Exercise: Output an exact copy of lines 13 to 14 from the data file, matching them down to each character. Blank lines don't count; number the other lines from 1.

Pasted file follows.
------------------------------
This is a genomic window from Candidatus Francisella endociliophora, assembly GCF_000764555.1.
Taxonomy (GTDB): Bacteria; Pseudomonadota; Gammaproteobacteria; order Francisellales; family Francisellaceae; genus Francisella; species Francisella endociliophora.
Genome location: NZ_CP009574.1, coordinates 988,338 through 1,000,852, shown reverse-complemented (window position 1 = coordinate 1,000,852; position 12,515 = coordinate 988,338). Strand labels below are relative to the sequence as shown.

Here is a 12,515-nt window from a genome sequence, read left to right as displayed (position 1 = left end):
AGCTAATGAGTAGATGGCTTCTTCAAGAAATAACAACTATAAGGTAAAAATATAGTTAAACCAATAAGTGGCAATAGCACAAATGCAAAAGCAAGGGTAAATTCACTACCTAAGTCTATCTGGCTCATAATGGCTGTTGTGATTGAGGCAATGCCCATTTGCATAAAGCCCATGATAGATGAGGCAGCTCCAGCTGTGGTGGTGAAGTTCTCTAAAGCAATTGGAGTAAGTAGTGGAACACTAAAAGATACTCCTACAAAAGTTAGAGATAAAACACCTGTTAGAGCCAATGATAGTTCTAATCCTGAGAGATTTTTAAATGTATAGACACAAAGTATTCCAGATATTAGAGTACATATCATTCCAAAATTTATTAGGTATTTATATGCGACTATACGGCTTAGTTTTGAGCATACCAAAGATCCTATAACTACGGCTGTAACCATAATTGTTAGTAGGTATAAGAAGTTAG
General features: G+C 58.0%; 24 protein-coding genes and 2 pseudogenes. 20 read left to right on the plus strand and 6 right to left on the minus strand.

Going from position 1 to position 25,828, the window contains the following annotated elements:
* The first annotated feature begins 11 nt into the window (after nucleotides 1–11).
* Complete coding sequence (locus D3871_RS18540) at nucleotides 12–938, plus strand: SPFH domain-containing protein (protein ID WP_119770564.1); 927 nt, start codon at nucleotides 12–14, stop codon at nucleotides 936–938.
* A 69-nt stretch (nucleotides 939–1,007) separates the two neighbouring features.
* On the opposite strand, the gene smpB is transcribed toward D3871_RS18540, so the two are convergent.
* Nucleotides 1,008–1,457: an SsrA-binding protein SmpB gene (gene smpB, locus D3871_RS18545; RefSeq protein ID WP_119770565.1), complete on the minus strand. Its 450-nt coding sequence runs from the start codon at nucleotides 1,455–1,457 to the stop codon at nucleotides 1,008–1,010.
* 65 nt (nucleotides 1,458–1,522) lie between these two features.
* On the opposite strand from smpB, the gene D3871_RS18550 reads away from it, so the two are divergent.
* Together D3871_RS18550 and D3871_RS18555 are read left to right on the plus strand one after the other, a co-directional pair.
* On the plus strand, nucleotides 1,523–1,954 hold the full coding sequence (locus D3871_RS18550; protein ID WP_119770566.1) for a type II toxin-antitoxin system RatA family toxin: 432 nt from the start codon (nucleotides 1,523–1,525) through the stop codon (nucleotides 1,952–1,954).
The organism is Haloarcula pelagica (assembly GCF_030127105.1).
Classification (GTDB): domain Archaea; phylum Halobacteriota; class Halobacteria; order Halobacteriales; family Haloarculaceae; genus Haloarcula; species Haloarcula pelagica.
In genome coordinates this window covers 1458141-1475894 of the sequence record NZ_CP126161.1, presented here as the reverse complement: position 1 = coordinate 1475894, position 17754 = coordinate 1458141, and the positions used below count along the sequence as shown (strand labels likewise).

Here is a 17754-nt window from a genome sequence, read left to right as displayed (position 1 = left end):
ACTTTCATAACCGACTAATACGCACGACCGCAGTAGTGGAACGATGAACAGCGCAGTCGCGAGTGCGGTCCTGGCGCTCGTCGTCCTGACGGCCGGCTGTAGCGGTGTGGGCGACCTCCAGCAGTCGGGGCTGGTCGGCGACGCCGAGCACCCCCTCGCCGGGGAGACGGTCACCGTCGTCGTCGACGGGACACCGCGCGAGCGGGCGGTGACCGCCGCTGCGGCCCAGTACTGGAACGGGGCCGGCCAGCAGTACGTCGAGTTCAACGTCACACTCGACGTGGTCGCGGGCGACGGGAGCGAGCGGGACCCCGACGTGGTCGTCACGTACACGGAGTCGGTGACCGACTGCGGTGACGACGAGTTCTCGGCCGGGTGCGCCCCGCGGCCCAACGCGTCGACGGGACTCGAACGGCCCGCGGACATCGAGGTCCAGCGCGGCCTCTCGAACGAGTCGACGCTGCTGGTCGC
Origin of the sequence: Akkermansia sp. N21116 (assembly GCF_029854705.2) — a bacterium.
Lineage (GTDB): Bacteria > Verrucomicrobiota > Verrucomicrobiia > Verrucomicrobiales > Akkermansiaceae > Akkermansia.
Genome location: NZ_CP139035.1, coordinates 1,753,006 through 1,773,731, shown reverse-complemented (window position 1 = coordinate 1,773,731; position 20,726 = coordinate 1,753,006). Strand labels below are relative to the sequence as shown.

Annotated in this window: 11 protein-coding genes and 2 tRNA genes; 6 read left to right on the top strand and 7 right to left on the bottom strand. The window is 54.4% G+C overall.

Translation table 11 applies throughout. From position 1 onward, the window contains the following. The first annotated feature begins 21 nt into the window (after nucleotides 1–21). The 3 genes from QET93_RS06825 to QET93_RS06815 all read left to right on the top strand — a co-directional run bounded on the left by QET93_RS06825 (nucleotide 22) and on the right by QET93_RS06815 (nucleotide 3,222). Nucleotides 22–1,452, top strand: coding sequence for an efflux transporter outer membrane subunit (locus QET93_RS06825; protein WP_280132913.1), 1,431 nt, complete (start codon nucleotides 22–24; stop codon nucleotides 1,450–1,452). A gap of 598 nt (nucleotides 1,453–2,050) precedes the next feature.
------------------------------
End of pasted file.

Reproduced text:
* 65 nt (nucleotides 1,458–1,522) lie between these two features.
* On the opposite strand from smpB, the gene D3871_RS18550 reads away from it, so the two are divergent.